Initial tests with LEDDAR vertical velocity fusion from Andy Baker on Vimeo.

A couple of post-post comments:

  1. This does confirm that LEDDAR works well in sunlight with a very speckled (grass) surface to bounce its IR LED light off.
  2. It turns out the LiPo needed charging – I’ve previously found low-charge LiPos do result in more wobbly flights with these high pitch CF props
  3. Forgotten this final point but I’ll update the post when I remember! Ah, that’s it – the code is still driven by velocities, not distances, so the LEDDAR usage is not guaranteeing height of the ground, but it’s providing vertical velocity stability (differentiated from the distance / timestamp changes) for the integrated (and therefore drifting) vertical velocity from the accelerometer.

Bah- or Mint-Humbug?

It’s been a bit of a “Bah Humbug” few days.

RPIO.PWM needs upgrading to use mailboxes to find the memory mapping from the video cortext to the RPi for Zoe.  I needed to merge the ServoBlaster code into RPIO.PWM which although not hard, was going to need care and time;  the latter of which is hard to find in my house.

The LEDDAR integration worked well, but for some completely unrelated reason, the asynchronous code I use for catching hardware interrupts stopped working – it was only catching the first.  That meant there was no protection mid-flight for a FIFO overflow and the commensurate dodgy data and resultant crash.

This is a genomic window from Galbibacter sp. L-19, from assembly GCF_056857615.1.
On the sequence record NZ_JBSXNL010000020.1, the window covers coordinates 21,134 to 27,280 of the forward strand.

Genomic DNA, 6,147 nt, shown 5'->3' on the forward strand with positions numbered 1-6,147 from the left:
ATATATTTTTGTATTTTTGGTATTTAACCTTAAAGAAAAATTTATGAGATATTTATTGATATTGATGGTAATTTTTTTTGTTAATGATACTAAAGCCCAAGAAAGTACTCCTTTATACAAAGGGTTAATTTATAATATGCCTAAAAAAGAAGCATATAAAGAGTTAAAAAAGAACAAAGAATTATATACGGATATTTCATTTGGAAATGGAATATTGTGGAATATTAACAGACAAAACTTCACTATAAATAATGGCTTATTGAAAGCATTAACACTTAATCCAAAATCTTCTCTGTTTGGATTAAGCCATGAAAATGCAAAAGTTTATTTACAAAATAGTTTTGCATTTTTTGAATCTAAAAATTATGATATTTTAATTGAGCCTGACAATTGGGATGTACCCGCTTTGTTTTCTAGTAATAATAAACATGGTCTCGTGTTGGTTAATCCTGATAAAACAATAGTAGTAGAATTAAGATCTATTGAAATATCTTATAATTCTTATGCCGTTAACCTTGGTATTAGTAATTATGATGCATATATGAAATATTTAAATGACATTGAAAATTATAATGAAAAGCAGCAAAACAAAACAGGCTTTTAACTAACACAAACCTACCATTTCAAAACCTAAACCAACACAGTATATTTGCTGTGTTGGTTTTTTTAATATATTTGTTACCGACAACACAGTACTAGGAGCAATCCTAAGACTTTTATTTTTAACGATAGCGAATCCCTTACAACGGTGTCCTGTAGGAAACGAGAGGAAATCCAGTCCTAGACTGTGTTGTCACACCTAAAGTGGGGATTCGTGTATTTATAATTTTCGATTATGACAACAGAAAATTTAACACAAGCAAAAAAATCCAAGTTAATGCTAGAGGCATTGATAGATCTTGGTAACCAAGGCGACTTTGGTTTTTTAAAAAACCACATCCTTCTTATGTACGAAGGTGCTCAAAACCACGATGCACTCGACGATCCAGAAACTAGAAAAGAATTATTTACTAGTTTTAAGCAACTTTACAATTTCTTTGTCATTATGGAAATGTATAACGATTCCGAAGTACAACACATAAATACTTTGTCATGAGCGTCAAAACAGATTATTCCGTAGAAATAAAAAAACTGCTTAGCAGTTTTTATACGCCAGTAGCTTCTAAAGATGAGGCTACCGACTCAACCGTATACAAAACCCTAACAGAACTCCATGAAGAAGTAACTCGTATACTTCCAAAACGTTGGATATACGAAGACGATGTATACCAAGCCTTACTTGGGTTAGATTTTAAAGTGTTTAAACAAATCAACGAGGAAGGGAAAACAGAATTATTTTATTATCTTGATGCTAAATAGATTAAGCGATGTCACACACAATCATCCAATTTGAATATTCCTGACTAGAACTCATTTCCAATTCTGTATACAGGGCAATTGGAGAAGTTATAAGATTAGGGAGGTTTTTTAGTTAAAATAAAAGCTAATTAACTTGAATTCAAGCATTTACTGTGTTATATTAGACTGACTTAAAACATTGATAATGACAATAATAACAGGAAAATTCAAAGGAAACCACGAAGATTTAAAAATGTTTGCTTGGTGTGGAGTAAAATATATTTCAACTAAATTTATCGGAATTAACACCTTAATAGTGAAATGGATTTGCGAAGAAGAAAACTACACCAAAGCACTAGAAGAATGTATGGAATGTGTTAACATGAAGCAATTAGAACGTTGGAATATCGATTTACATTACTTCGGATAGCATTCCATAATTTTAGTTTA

And then in the last two hours, today turned into a “Mint Humbug” day.  Mint Humbugs are my favourites sweets; I have two bags of them in the office right now.  What was the source of the turnaround, you may ask?

I realised while cycling back home after buying some beers that I didn’t need the asynchronous callbacks any more; they date from the pre-FIFO era when I needed to know a batch of data was ready. Simply polling the interrupt pins was a better solution.  That’s now implemented and tested passively in my ‘lab’; live testing starts tomorrow.

And while I was finishing this up, I got an email from a friend in China who started building his quad based loosely on my code a few months ago; he got in touch regularly asking advice and I happily gave it.  But a while back the tables turned; today he sent me his latest flight video of 35s of stable hover.  The flights are in an underground concrete car-park, and he’s using LiDAR technology for obstacle avoidance and position stability, and it works beautifully.  Sadly, I don’t think I can share his video due to the Chinese Wall between us.

Shortly after his first e-mail arrived, a second e-mail from him arrived in my inbox containing his mailbox version of the RPIO.PWM code which he uses on his RPi 2 & 3.  I couldn’t believe my luck.  Thank you so much Reik Hua!

And to finish the day off, I’ve subscribed to another 6 months of the MagPi magazine, which means I have another free Pi Zero plus camera cable on the way.

Now, where is that bag of mint humbugs – it’s time to celebrate!